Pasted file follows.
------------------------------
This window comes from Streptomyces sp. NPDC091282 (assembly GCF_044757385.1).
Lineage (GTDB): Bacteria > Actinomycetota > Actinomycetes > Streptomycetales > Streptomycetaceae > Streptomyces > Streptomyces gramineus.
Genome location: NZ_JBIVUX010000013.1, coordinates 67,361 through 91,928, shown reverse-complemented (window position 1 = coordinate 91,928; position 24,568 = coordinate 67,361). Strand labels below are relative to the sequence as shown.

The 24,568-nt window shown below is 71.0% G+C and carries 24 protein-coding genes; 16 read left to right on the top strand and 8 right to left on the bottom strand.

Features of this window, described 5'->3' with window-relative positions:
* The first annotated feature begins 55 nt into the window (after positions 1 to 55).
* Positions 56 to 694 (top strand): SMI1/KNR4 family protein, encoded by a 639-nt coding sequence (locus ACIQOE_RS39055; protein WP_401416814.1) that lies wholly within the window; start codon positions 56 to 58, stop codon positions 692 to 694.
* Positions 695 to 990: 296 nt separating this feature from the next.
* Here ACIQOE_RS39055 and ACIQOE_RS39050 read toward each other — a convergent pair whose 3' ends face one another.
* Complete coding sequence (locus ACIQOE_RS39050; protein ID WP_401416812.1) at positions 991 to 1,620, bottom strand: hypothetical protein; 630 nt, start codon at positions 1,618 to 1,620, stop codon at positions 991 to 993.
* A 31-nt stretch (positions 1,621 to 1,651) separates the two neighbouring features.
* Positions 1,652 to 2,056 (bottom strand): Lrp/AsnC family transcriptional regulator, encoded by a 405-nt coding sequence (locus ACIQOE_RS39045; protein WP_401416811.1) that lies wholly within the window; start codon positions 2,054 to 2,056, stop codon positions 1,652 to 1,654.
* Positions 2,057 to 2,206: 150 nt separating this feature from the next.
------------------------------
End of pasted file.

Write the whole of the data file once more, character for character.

This window comes from Streptomyces sp. NPDC091282 (assembly GCF_044757385.1).
Lineage (GTDB): Bacteria > Actinomycetota > Actinomycetes > Streptomycetales > Streptomycetaceae > Streptomyces > Streptomyces gramineus.
Genome location: NZ_JBIVUX010000013.1, coordinates 67,361 through 91,928, shown reverse-complemented (window position 1 = coordinate 91,928; position 24,568 = coordinate 67,361). Strand labels below are relative to the sequence as shown.

The 24,568-nt window shown below is 71.0% G+C and carries 24 protein-coding genes; 16 read left to right on the top strand and 8 right to left on the bottom strand.

Features of this window, described 5'->3' with window-relative positions:
* The first annotated feature begins 55 nt into the window (after positions 1 to 55).
* Positions 56 to 694 (top strand): SMI1/KNR4 family protein, encoded by a 639-nt coding sequence (locus ACIQOE_RS39055; protein WP_401416814.1) that lies wholly within the window; start codon positions 56 to 58, stop codon positions 692 to 694.
* Positions 695 to 990: 296 nt separating this feature from the next.
* Here ACIQOE_RS39055 and ACIQOE_RS39050 read toward each other — a convergent pair whose 3' ends face one another.
* Complete coding sequence (locus ACIQOE_RS39050; protein ID WP_401416812.1) at positions 991 to 1,620, bottom strand: hypothetical protein; 630 nt, start codon at positions 1,618 to 1,620, stop codon at positions 991 to 993.
* A 31-nt stretch (positions 1,621 to 1,651) separates the two neighbouring features.
* Positions 1,652 to 2,056 (bottom strand): Lrp/AsnC family transcriptional regulator, encoded by a 405-nt coding sequence (locus ACIQOE_RS39045; protein WP_401416811.1) that lies wholly within the window; start codon positions 2,054 to 2,056, stop codon positions 1,652 to 1,654.
* Positions 2,057 to 2,206: 150 nt separating this feature from the next.